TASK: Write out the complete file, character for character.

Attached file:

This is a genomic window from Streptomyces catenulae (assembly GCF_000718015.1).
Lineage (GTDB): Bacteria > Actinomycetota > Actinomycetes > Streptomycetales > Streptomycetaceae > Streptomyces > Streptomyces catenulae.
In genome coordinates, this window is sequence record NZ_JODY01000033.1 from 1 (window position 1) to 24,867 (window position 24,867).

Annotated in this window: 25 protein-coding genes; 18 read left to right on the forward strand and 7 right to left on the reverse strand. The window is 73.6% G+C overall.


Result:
This is a genomic window from Streptomyces catenulae (assembly GCF_000718015.1).
Lineage (GTDB): Bacteria > Actinomycetota > Actinomycetes > Streptomycetales > Streptomycetaceae > Streptomyces > Streptomyces catenulae.
In genome coordinates, this window is sequence record NZ_JODY01000033.1 from 1 (window position 1) to 24,867 (window position 24,867).

Annotated in this window: 25 protein-coding genes; 18 read left to right on the forward strand and 7 right to left on the reverse strand. The window is 73.6% G+C overall.